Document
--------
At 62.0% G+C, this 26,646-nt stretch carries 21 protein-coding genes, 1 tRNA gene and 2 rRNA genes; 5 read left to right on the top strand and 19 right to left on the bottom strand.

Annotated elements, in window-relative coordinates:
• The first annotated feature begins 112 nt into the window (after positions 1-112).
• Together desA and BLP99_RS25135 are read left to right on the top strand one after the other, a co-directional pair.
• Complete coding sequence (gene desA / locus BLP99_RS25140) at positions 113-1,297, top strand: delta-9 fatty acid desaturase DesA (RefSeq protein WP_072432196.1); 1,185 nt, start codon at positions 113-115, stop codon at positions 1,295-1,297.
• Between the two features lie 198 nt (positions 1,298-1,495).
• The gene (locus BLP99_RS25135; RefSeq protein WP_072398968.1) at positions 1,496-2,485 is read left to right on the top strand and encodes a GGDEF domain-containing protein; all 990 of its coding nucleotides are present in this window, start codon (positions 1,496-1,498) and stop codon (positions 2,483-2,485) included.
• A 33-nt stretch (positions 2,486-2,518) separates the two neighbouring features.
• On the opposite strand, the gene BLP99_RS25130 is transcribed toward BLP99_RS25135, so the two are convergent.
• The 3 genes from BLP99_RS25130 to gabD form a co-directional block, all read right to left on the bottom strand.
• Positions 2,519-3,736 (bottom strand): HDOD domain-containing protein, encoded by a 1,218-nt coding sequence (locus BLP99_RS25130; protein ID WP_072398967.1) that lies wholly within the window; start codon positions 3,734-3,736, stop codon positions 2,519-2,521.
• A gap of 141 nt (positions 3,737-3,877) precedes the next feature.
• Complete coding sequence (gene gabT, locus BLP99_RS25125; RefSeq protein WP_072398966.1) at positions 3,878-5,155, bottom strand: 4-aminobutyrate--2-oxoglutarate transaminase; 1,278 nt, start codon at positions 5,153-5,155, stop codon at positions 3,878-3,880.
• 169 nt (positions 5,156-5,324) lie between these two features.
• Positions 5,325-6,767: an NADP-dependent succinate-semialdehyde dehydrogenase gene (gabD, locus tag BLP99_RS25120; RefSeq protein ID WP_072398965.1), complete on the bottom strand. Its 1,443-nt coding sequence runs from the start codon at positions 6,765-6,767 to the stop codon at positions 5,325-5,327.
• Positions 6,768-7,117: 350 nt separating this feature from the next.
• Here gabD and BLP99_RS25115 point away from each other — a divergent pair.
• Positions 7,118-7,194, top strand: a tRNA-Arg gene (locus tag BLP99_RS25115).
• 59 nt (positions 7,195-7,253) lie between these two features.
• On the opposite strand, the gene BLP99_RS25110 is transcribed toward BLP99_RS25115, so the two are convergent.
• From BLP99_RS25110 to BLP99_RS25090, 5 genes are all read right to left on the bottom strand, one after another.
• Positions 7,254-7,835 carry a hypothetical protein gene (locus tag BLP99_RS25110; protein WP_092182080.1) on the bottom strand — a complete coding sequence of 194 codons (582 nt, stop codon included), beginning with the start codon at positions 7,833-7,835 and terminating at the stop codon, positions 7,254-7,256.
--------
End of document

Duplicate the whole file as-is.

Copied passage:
At 62.0% G+C, this 26,646-nt stretch carries 21 protein-coding genes, 1 tRNA gene and 2 rRNA genes; 5 read left to right on the top strand and 19 right to left on the bottom strand.

Annotated elements, in window-relative coordinates:
• The first annotated feature begins 112 nt into the window (after positions 1-112).
• Together desA and BLP99_RS25135 are read left to right on the top strand one after the other, a co-directional pair.
• Complete coding sequence (gene desA / locus BLP99_RS25140) at positions 113-1,297, top strand: delta-9 fatty acid desaturase DesA (RefSeq protein WP_072432196.1); 1,185 nt, start codon at positions 113-115, stop codon at positions 1,295-1,297.
• Between the two features lie 198 nt (positions 1,298-1,495).
• The gene (locus BLP99_RS25135; RefSeq protein WP_072398968.1) at positions 1,496-2,485 is read left to right on the top strand and encodes a GGDEF domain-containing protein; all 990 of its coding nucleotides are present in this window, start codon (positions 1,496-1,498) and stop codon (positions 2,483-2,485) included.
• A 33-nt stretch (positions 2,486-2,518) separates the two neighbouring features.
• On the opposite strand, the gene BLP99_RS25130 is transcribed toward BLP99_RS25135, so the two are convergent.
• The 3 genes from BLP99_RS25130 to gabD form a co-directional block, all read right to left on the bottom strand.
• Positions 2,519-3,736 (bottom strand): HDOD domain-containing protein, encoded by a 1,218-nt coding sequence (locus BLP99_RS25130; protein ID WP_072398967.1) that lies wholly within the window; start codon positions 3,734-3,736, stop codon positions 2,519-2,521.
• A gap of 141 nt (positions 3,737-3,877) precedes the next feature.
• Complete coding sequence (gene gabT, locus BLP99_RS25125; RefSeq protein WP_072398966.1) at positions 3,878-5,155, bottom strand: 4-aminobutyrate--2-oxoglutarate transaminase; 1,278 nt, start codon at positions 5,153-5,155, stop codon at positions 3,878-3,880.
• 169 nt (positions 5,156-5,324) lie between these two features.
• Positions 5,325-6,767: an NADP-dependent succinate-semialdehyde dehydrogenase gene (gabD, locus tag BLP99_RS25120; RefSeq protein ID WP_072398965.1), complete on the bottom strand. Its 1,443-nt coding sequence runs from the start codon at positions 6,765-6,767 to the stop codon at positions 5,325-5,327.
• Positions 6,768-7,117: 350 nt separating this feature from the next.
• Here gabD and BLP99_RS25115 point away from each other — a divergent pair.
• Positions 7,118-7,194, top strand: a tRNA-Arg gene (locus tag BLP99_RS25115).
• 59 nt (positions 7,195-7,253) lie between these two features.
• On the opposite strand, the gene BLP99_RS25110 is transcribed toward BLP99_RS25115, so the two are convergent.
• From BLP99_RS25110 to BLP99_RS25090, 5 genes are all read right to left on the bottom strand, one after another.
• Positions 7,254-7,835 carry a hypothetical protein gene (locus tag BLP99_RS25110; protein WP_092182080.1) on the bottom strand — a complete coding sequence of 194 codons (582 nt, stop codon included), beginning with the start codon at positions 7,833-7,835 and terminating at the stop codon, positions 7,254-7,256.